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Willy Brandt on the International Implications of Unification (February 5, 1990)

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BRANDT: According to the law of the Federal Republic, German citizenship has always continued to exist. By the way, Switzerland still refers to itself as a confederation, but in our understanding it’s more of a united state, despite the significance of the cantons.

For me, this is crucial: the process of growing together is already underway. If a referendum were held, the vast majority would support it.

SPIEGEL: And then?

BRANDT: Then, whatever government is in Bonn will answer: “Friends, slow down. First we have to see how fast the economy can adapt, how the currencies can be merged, how the social legislation can be adapted.”

SPIEGEL: But it can also happen that the people of the GDR will sweep all step-by-step plans aside, that the people in the streets will demand “unification now.”

BRANDT: It’s indeed a historical oddity that the leader of the second strongest communist party in the world is issuing a warning about what is going on in the streets. Previously I’ve heard that only as a conservative argument. An old-fashioned Social Democrat like me would never put it that way, because I think when the people say what they want it must be taken seriously. But I agree with you here, there is some chance of a stampede.

SPIEGEL: Is it a danger?

BRANDT: There have been cases in the world in which good came of chaos, but there is no guarantee that good will come of chaos here. Only this is certain: what you are implying is possible would also be highly undesirable. Such a scenario can only be averted if the people over there [in the GDR] are told: It will not take years for things to change; things will change this year and next year, and the change will be dramatic. Otherwise we’ll be in for a big sprint or a real mess. Perhaps it will happen, but I’m in favor of preventing it.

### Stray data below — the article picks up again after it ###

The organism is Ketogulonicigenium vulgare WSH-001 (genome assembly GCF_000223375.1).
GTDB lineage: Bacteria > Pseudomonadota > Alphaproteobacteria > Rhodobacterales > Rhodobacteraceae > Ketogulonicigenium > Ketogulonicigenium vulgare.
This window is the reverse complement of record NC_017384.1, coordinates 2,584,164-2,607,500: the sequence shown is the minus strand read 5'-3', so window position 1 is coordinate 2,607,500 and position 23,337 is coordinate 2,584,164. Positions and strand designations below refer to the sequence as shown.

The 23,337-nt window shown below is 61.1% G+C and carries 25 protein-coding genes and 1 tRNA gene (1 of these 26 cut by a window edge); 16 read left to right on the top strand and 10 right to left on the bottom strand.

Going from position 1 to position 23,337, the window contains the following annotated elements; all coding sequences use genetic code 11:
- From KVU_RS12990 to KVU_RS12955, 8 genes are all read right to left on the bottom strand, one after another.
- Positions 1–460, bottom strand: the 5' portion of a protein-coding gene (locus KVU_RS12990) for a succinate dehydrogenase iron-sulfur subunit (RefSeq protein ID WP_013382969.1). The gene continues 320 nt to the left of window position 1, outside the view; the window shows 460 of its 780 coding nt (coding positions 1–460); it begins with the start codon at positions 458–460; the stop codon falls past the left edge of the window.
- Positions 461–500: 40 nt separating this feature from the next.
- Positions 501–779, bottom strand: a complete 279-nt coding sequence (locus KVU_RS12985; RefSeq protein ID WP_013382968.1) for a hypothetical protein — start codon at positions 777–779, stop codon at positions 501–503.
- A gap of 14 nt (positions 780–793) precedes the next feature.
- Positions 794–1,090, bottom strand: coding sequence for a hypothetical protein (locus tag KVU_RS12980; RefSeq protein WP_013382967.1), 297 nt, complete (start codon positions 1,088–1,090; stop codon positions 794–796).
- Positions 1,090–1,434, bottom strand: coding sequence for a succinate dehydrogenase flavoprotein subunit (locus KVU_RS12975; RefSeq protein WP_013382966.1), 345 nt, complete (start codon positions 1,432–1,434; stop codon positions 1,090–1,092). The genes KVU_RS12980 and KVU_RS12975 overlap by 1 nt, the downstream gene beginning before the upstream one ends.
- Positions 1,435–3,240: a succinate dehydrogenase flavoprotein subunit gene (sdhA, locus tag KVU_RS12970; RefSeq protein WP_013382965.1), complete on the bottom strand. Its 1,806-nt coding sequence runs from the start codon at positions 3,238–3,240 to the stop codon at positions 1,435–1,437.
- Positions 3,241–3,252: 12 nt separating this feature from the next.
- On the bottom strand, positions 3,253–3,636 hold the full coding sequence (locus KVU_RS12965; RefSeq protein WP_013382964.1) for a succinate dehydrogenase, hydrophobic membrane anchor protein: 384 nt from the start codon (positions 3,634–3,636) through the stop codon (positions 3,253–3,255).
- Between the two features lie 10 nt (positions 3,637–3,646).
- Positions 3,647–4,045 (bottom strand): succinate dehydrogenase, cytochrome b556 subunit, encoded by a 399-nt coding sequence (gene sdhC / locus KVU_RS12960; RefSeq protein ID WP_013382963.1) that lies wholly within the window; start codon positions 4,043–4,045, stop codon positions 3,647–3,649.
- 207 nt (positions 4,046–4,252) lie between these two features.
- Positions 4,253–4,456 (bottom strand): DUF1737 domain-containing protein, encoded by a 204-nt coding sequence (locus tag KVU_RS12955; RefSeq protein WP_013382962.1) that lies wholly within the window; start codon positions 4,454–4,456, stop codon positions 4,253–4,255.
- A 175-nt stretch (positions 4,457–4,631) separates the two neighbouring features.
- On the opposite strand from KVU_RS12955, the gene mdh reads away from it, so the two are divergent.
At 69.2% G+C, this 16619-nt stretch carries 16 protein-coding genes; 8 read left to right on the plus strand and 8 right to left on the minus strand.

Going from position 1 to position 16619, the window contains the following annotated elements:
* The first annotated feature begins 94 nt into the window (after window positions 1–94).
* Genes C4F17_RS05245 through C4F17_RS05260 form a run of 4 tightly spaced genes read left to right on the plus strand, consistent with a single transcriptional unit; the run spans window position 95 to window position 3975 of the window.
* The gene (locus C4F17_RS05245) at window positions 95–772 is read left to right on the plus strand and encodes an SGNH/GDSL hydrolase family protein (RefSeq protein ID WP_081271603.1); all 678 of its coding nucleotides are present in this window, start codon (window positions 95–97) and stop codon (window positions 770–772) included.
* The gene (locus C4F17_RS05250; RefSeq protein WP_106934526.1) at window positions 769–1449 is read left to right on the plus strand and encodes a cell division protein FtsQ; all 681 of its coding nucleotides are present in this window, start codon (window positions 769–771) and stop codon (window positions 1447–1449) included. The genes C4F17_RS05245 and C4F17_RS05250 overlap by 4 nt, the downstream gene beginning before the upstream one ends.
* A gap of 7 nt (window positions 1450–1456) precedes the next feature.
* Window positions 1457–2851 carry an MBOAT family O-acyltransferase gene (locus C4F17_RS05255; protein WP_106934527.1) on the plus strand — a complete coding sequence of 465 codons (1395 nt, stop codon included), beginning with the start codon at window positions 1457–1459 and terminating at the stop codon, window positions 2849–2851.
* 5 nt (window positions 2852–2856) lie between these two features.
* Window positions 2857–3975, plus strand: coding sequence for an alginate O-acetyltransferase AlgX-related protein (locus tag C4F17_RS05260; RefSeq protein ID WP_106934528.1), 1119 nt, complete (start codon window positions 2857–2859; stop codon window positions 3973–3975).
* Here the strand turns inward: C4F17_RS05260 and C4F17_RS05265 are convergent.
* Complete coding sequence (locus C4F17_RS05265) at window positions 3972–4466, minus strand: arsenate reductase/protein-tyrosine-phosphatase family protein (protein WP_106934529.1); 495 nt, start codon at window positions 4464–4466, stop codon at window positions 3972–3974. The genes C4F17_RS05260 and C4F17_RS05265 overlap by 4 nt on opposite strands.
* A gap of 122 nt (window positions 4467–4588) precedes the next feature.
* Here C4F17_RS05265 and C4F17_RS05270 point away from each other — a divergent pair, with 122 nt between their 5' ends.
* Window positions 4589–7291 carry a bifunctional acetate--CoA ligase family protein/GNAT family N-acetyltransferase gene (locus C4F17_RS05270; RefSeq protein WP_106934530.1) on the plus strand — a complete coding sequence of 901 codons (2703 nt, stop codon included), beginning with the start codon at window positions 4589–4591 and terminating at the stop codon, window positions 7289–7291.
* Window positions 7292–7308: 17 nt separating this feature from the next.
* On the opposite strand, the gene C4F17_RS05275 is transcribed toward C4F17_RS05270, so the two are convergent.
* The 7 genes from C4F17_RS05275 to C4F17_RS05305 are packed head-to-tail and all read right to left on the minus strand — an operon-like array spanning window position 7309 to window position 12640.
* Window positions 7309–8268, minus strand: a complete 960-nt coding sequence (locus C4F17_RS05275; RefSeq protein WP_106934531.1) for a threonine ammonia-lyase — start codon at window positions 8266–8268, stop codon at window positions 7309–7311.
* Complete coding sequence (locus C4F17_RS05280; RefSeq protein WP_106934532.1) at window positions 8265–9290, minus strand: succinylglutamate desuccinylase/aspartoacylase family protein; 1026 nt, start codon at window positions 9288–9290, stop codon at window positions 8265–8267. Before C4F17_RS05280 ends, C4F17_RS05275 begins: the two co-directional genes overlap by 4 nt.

SPIEGEL: A big sprint? Do you mean the wave of resettlers?

BRANDT: It could grow considerably. But even those who don’t want to leave could do a lot more than just express their discontent.

SPIEGEL: What do you mean by a real mess? Do you mean that the consequences of yet unresolved economic problems might lead to unification more quickly than you would like?

BRANDT: I have nothing against speedy unification. I’m only saying that it won’t solve any practical problems. A monetary union won’t come simply because millions of people get up and move instead of thousands.

SPIEGEL: What do you think of the various scenarios presented by the Chancellery to prepare us for the fact that unification might actually come much more quickly, that the special meeting of the CSCE [Conference on Security and Cooperation in Europe] will find a solution as early as this summer, and that a constitutional assembly for all of Germany will already materialize this year?

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